Specifically designed for the foreign law graduate, the LL.M. in U.S. & Transnational Law for Foreign-Trained Lawyers is Miami Law’s general LL.M. The program welcomes attorneys from all over the world to continue the study of law in a context that emphasizes American common law and its impact in the global economy. While technically a specialization in the International Law LL.M., the program permits unusual flexibility and allows students to choose courses in their area of interest from the general law school curriculum and structure their studies according to their professional goals.
Who Should Consider this Program?
- Foreign-trained attorneys who want to learn about the U.S. legal system
- Those looking for the possibility of remaining in the U.S. to practice law with the opportunity to earn a J.D. and/or qualify to take a U.S. Bar Exam, including New York
- Individuals wanting to explore the field of international law outside of his or her own country
- Foreign-trained attorneys who want to do an LL.M. and first need to improve English skills
Maximum Flexibility - Select Your Courses, Meet Your Goals
The program provides maximum flexibility and allows students to take courses from Miami Law’s extensive course catalog alongside American J.D. students. Each student’s course of study is tailor-made on an individual basis depending on interests and career goals. See Courses & Requirements
“The LL.M. was one of the most fulfilling experiences I have ever had. The opportunity to interact with a diverse student body, as well as an experienced and accessible faculty, broadened my perspective on quite a few subjects.”
Augusto Aragone, LL.M. ’06
Uruguay State University, Uruguay
Vice President and Associate General Counsel for Corporate and Mergers and Acquisitions at Ingram Micro
Students work with the Program Director who serves as a personal Academic Advisor to arrive at the best possible individualized program for each student. As a foreign-trained attorney, one’s background, as well as future goals, are considered. There is also an orientation for International Students designed to assist with the transition to living in the U.S. and most specifically, Miami. There is also career Advising from a career services advisor who has special training in assisting international LL.M. students.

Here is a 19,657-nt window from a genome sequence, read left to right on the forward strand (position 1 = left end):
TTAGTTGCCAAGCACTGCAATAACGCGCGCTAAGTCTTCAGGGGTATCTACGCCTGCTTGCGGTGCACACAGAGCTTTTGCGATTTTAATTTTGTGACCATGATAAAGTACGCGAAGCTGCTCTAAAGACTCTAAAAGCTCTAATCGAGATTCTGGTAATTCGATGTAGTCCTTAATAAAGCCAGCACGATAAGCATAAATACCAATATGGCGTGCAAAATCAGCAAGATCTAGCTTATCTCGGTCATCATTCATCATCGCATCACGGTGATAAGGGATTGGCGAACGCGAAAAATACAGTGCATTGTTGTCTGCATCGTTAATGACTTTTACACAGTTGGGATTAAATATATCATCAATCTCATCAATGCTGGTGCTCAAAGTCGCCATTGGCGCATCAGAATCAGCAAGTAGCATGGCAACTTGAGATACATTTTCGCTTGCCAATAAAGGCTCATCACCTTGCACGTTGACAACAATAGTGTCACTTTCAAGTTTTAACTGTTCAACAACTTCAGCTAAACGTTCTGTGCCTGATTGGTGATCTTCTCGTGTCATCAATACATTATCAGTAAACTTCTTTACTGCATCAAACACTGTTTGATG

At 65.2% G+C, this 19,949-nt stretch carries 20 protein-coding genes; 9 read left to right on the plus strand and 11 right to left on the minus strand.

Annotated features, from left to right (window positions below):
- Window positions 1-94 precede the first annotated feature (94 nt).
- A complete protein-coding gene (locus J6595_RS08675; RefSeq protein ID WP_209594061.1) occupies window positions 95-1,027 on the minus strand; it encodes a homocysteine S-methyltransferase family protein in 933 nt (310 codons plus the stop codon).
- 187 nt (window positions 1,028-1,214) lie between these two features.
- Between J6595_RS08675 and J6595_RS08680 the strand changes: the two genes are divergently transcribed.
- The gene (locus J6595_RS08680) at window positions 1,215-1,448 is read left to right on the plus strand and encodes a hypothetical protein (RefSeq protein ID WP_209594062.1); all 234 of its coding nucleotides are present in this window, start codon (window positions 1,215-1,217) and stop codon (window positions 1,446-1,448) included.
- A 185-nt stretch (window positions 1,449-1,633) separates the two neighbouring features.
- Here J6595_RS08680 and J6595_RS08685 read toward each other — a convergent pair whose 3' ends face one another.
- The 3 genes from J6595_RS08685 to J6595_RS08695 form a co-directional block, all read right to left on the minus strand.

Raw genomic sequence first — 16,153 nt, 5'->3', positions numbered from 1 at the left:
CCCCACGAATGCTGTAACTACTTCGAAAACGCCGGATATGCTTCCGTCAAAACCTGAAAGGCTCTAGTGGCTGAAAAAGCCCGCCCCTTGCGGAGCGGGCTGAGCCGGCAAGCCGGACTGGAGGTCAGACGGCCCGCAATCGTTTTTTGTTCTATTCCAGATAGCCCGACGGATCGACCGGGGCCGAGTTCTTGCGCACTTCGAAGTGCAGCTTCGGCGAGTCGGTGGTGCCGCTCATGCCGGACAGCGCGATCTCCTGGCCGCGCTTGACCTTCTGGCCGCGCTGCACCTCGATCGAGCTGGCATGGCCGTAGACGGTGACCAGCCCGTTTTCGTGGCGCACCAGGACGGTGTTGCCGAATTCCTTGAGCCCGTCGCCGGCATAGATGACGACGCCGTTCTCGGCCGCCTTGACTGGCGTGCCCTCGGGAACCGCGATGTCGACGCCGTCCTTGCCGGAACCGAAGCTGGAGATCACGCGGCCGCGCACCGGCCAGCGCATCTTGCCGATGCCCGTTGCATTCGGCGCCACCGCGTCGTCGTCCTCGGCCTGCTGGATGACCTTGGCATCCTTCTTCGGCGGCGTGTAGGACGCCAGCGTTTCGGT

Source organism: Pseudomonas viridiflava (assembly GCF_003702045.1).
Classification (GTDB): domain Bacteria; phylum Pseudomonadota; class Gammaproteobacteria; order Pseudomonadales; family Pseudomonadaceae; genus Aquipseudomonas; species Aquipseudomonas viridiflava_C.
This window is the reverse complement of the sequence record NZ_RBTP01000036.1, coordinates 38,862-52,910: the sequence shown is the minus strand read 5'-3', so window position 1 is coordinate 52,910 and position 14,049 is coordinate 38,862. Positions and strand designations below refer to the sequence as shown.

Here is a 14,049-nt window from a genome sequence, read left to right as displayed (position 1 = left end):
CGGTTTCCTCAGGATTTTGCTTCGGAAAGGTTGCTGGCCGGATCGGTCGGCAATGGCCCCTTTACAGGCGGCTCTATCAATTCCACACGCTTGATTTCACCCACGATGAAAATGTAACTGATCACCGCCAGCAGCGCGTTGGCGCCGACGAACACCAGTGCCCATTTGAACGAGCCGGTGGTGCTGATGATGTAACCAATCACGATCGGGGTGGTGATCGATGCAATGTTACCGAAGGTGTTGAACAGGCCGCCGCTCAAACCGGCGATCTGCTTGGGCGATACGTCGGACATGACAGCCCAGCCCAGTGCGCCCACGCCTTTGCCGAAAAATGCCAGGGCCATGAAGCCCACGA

“My studies at UM’s Law School helped my career tremendously because I had the opportunity to take classes in my area of expertise. Upon returning to Germany, I applied the knowledge I obtained in Miami to write my doctoral thesis in this field.”
Doris König, LL.M. ’82
Christian Albrecht University, Germany
Judge, Federal Constitutional Court of Germany, Former President of Bucerius Law School
Earn a J.D. Degree - Joint J.D./LL.M. Degree Program
University of Miami School of Law gives students the option to earn a joint J.D./LL.M. Students that are interested in applying to the joint J.D./LL.M. degree should consider taking one basic U.S. Law course in the fall semester that demonstrates his or her ability to handle J.D.-level work. It is also advantageous to study with at least one member of the tenure-track faculty. By the spring semester, students can discuss with an advisor other academic requirements that will need to be satisfied.
In the program, students engage in a comparative study of the U.S. legal system with that of the region where they earned their law degree and those of their classmates and colleagues. Students must complete 24 credits with a minimum grade point average of 2.30/4.00 in order to receive the Masters of Law in International Law degree with a specialization in U.S. and Transnational Law for Foreign Lawyers. Many students pursue different paths in reaching this goal.
Most students will take an additional two courses in the fall semester and four courses in the spring semester. Students must have 24 credits to graduate, and the exact number of courses taken depends on how many credits are associated with each course. Students studying on less than a full-time basis should begin with the two required courses in the fall semester.
These courses are intended to give a foundation in American common law doctrine as well as the approach to written analysis in this system.
- Introduction to U.S. Law (this requirement may also be satisfied with Constitutional Law I)
- Legal Communication and Research
U.S. Law Courses
Some students are particularly interested in taking courses that will introduce them to the American Legal System. One approach would be to register for some of the first year required courses for J.D. students. First-year students at UM are required to take: Contracts, Torts, Civil Procedure, Property Law, Constitutional Law I, and Criminal Procedure.
In addition, many of our foreign students will take upper-level courses such as Business Associations and those that relate to the individual, long-term professional interests.